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    1. The decline of print newspapers began long before use of the Internet became widespread, of course. Both reading a paper and going to the pub are often matters of habit, and people all too easily get out of the habit.

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    2. But the decline in newspapers was largely driven by the availability of news on the TV and radio so my contention that it was technology driven still stands. :-)

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    3. I probably won't convey my thoughts properly but I think technology does play a part. While folks have transferred their reading from paper to screen, the same can be said that folks have transferred their socializing from the pub to somewhere else. Mudgie has mentioned this in previous posts.

      Also, his post here sort of makes that point:

      http://pubcurmudgeon.blogspot.ca/2016/10/getting-out-of-house.html

      Note that it's the old fella - with a paper - sitting in the pub. The younger crowd are more in tune with technology and aren't there - with a paper. :)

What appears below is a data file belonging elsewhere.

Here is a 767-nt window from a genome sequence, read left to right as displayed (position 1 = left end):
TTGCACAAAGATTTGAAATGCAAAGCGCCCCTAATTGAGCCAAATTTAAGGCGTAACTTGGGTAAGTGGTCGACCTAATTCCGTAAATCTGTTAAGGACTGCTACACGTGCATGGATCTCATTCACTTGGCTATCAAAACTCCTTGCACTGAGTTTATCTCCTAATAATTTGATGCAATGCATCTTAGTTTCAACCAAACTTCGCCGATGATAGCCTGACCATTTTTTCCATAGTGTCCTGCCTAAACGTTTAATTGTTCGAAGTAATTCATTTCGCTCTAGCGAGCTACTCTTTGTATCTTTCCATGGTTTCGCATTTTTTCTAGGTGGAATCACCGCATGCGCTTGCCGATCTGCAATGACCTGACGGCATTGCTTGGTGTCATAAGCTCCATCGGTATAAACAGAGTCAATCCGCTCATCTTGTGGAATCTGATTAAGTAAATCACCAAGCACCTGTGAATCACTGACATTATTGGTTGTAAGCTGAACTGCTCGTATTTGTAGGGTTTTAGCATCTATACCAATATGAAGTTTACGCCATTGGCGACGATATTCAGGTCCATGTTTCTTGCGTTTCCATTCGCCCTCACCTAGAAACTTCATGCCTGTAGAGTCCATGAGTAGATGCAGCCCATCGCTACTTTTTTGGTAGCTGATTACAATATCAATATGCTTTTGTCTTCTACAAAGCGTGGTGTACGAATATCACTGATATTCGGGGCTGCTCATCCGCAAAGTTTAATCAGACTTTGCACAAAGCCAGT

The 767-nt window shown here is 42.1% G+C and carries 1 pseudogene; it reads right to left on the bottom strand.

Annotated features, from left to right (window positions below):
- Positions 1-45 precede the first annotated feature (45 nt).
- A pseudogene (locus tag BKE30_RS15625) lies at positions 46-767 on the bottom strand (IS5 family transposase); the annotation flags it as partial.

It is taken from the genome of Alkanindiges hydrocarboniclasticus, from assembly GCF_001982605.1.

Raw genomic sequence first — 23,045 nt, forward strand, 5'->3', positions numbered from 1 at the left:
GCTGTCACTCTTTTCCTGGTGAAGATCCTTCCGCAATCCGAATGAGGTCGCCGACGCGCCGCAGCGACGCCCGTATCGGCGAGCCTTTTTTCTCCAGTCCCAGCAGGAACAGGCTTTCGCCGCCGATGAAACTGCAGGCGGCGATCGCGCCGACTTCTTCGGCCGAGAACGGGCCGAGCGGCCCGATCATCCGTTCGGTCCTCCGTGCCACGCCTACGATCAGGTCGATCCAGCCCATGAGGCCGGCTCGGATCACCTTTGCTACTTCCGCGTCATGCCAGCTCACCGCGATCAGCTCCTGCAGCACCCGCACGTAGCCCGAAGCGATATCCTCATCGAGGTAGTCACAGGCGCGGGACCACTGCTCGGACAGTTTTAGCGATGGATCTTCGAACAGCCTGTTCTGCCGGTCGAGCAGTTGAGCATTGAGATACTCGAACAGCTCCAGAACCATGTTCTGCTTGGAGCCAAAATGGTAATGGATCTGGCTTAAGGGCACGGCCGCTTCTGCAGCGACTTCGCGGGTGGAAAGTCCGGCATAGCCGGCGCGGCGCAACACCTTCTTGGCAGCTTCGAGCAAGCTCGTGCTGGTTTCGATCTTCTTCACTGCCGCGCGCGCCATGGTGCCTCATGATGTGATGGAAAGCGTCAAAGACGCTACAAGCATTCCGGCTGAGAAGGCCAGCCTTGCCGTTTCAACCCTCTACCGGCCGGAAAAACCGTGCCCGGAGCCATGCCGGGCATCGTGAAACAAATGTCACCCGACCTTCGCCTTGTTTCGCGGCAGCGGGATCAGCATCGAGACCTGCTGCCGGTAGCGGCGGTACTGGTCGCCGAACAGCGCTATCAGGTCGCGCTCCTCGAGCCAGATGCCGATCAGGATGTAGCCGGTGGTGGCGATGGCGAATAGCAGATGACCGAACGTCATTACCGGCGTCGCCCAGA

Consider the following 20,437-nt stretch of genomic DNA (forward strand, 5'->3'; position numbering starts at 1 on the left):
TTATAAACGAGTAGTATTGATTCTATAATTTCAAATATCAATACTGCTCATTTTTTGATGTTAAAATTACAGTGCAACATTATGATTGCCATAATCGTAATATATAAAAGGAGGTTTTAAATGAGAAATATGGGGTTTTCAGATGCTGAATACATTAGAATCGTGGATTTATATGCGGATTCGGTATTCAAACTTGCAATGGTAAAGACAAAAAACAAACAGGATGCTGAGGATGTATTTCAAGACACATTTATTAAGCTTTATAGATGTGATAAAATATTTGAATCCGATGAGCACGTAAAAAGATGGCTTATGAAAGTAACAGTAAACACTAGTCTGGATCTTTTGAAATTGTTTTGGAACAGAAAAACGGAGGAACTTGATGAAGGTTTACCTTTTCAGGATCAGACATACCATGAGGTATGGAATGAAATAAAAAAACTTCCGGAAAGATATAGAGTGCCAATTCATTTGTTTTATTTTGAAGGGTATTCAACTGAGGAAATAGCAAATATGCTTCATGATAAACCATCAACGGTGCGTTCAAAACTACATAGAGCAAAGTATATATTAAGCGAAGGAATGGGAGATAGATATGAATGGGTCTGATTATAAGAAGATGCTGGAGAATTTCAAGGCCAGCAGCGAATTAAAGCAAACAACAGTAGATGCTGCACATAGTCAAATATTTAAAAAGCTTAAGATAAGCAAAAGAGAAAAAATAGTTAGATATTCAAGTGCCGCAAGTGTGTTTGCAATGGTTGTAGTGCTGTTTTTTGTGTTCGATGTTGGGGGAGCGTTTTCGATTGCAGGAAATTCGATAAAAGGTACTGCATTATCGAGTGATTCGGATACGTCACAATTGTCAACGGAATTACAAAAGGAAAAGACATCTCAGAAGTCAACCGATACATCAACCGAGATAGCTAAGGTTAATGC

Cheers

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  2. General similarities there I agree. Wouldn't put The Sun & Spoons together in any way though. Hope this doesn't sound snobby,but I think there are more quality pubs left than quality newspapers in proportion- not that I'm tabloid averse,just think some of the quality ones have dropped a bit and turned a bit gossipy.True that unlike before for certain significant sections of the population,both pubs and papers are no longer relevant to their daily lives

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  3. Guardian = wanky overpriced hipster bar

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    1. That would be the FT surely? Or is the FT not a pub at all but a swanky wine bar with overpriced cocktails.